The rules for timing of contributions and deductions for qualified plans are relatively favorable. Contributions will be deemed to be made by the employer for a given taxable year of the employer, and will be deductible for that year, if they are made by the time prescribed for filing the employer's tax return for that year, including extensions. For example, a corporation using a calendar year could contribute to the plan for 2001 as late as September 15, 2002 (the basic tax filing date of March 15, plus the maximum six-month extension). The rules for timing of contributions and deductions are the same for both cash and accrual-method taxpayers; there is no advantage for this purpose in using the accrual method.

Aug 10, 2009


The minimum funding standards of Code Section 412 and corresponding ERISA provisions provide the legal structure for enforcing the advance funding requirement that applies to qualified pension plans. A plan to which the minimum funding standard applies must maintain a funding standard account. The funding standard account is annually charged with the plan's normal cost and certain other costs and credited with certain items that benefit the plan. At the end of the year, if the charges exceed the credits, there may be an accumulated funding deficiency. In that case, there is a penalty tax and other enforcement provisions. The penalty tax consists of an initial tax of 5 percent of the deficiency, with an additional 100 percent tax if the deficiency is not corrected after notification by the IRS.

Obviously, the employer's objective is to balance the funding standard account for each year. If the employer is unable to make sufficient contributions to do this, the employer can request a waiver from the IRS of the minimum funding standard for the plan year or request an extended amortization period for certain plan liabilities.

The employer is not required to contribute annually any more to the plan than an amount referred to as the full funding limitation, even if the funding standard account would then be left with a deficit for the plan year. This important limitation is generally defined as the difference between the accrued actuarial liability of the plan computed under the plan's funding method (or if this is not possible, under the entry-age normal method) and the value of the plan assets. Finally, certain plans are allowed to establish an alternative minimum funding standard account and can then avoid a funding deficiency by avoiding a deficit in either the funding standard account or the alternative minimum funding standard account, whichever is lesser. The alternative minimum funding standard account is somewhat simpler than the funding standard account and it is usually possible to avoid a deficit with a lower employer contribution.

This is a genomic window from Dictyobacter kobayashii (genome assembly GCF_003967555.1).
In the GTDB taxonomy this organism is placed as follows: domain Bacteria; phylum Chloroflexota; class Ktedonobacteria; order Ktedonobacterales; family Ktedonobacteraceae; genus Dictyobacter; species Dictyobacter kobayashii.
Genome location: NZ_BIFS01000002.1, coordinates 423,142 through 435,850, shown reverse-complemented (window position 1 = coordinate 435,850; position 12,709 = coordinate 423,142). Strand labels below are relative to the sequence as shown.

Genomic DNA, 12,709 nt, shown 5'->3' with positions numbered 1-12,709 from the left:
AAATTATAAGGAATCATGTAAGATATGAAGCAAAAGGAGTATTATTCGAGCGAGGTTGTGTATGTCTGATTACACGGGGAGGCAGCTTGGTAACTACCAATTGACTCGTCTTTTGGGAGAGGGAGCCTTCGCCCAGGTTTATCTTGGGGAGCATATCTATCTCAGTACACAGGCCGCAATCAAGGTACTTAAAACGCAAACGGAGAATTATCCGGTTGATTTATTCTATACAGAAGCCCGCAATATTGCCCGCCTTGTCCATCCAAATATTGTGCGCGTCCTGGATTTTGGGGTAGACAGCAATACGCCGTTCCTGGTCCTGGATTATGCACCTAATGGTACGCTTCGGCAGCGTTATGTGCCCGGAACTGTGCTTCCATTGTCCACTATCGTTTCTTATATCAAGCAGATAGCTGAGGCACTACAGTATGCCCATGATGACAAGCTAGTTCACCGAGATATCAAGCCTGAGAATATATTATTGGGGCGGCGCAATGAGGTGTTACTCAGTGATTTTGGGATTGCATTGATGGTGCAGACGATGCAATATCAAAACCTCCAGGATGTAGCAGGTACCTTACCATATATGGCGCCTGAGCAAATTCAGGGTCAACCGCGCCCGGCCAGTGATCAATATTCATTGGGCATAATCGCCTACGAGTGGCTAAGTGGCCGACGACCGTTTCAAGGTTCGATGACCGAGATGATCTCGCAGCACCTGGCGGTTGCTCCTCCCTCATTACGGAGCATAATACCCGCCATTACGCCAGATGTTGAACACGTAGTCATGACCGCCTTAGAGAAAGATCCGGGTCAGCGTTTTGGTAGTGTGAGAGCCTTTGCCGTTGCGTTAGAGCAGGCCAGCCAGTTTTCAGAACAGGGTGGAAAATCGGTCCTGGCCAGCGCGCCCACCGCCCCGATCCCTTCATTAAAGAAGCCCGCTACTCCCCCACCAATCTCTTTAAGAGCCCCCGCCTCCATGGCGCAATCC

Exemptions from the Minimum Funding Standard
The minimum funding standard rules basically apply to all qualified pension plans. However, government plans, church plans that have not elected to be treated as qualified plans, and various types of plans having no employer contributions are exempted in Code Section 412.

More significantly, the minimum funding standards do not apply to profit-sharing or stock bonus plans. Technically, the standards apply to defined-contribution pension plans as well as defined-benefit pension plans. However, for defined-contribution pension plans (money-purchase and target plans), the minimum funding standard will be met so long as the employer contributes the amount required under the plan's contribution formula each year.

Fully insured plans—those funded exclusively by the purchase of individual insurance or annuity contracts—are specifically exempted from the minimum funding standards, as long as the following requirements are met:

  • The contracts provide for the payment of premiums in equal annual amounts over a period no longer than the preretirement period of employment.

  • The plan benefits are equal to those guaranteed by the insurance carrier under the contracts.

  • The premiums on the contracts have been paid when due or, if there has been a lapse, the policy has been reinstated.

  • No rights under the insurance contract have been subject to a security interest at any time during the plan year.

  • No policy loans are outstanding at any time during the plan year.

Plans that are fully insured under group contracts are also exempt from the minimum funding standard, as long as the contracts meet conditions similar to those previously listed. These would ordinarily have to be group contracts providing fully allocated funding.

Aug 7, 2009